After another year of consolidation, Feros Group is testing the market by offering up its top-gaming pub the Lone Pine Tavern.
The Lone Pine occupies a whopping 10,000 m adjacent to Rooty Hill train station and was briefly put to market last year by the Feros Group at the same time as the Panania Hotel, which was subsequently bought by Mark Malloy.
Chris Feros told PubTIC he felt the hotel needed better history of the upturn since they renovated it, and the time was now right to test the waters.
“It has held strong over the last year, and we are confident it can now get a good sales result,” said Feros. “[It’s] an impressive asset that continues to grow, but our group’s resources are focused on the new projects and we appreciate that there are operators better suited to optimizing this business then we are.”
The Hotel possesses a 3am licence, and comprises a public bar, TAB and wagering bar, bistro and bistro bar, gaming lounge with 28 gaming machines, function room, large beer garden, children’s play area, drive-through bottle shop and parking for 170 cars. It has proven a constant in the Liquor & Gaming list of Top200 venues.
It is being marketed via a Tender process by JLL Hotels national director John Musca, who notes the lack of high-profile gaming pub to come to market this year, and suggests price expectation circa $30 million.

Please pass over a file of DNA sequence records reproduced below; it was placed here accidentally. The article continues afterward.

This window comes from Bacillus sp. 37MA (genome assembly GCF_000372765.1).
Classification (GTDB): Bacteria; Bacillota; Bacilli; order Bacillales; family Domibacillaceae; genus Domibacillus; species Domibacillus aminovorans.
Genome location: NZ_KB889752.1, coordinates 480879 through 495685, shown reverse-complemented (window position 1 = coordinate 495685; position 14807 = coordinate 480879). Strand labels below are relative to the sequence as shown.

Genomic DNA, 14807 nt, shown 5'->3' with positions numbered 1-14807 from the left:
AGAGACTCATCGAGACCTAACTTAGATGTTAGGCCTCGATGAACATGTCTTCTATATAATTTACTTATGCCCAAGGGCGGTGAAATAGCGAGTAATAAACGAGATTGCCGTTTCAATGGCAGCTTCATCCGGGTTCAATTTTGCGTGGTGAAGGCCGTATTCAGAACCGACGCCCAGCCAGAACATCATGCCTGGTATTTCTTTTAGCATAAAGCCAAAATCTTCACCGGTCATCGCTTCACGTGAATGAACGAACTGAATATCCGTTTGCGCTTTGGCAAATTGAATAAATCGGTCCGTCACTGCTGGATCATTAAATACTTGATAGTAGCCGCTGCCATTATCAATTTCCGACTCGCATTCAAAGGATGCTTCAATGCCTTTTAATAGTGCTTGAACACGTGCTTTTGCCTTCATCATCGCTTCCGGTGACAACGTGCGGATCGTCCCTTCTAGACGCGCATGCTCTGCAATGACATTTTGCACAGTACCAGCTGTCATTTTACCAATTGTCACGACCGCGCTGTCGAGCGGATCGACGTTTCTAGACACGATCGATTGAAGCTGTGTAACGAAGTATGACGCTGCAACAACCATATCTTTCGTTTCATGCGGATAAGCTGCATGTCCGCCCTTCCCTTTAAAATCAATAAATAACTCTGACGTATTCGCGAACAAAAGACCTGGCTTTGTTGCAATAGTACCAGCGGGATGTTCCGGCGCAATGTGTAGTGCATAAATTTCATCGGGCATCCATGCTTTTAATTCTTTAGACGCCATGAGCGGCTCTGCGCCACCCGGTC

“In the first half of 2016 we have witnessed an unprecedented scarcity of large suburban hotels available for purchase and there’s not been a single coveted top-ranking gaming asset transacted, so there exists a logjam of private and public sector capital seeking acquisitions in the asset class.”
Feros has been busy building brand new venues, such as the amazing Huxley’s speak-easy style pub behind his Ugly Pizza restaurant in Caringbah and his new Gerale St Kitchen, and expanding the culinary excellence of other venues such as his award-winning Terrey Hills Tavern. Lone Pine has not escaped these benefits, trading on quality pub grub and family-friendly feed specials most nights.
“The customer experience in Sydney hotels has improved markedly in recent years and with residential densities intensifying, particularly around main public transport nodes, and continued high barriers to entry, it stands to reason that these businesses are becoming more valuable,” added Musca.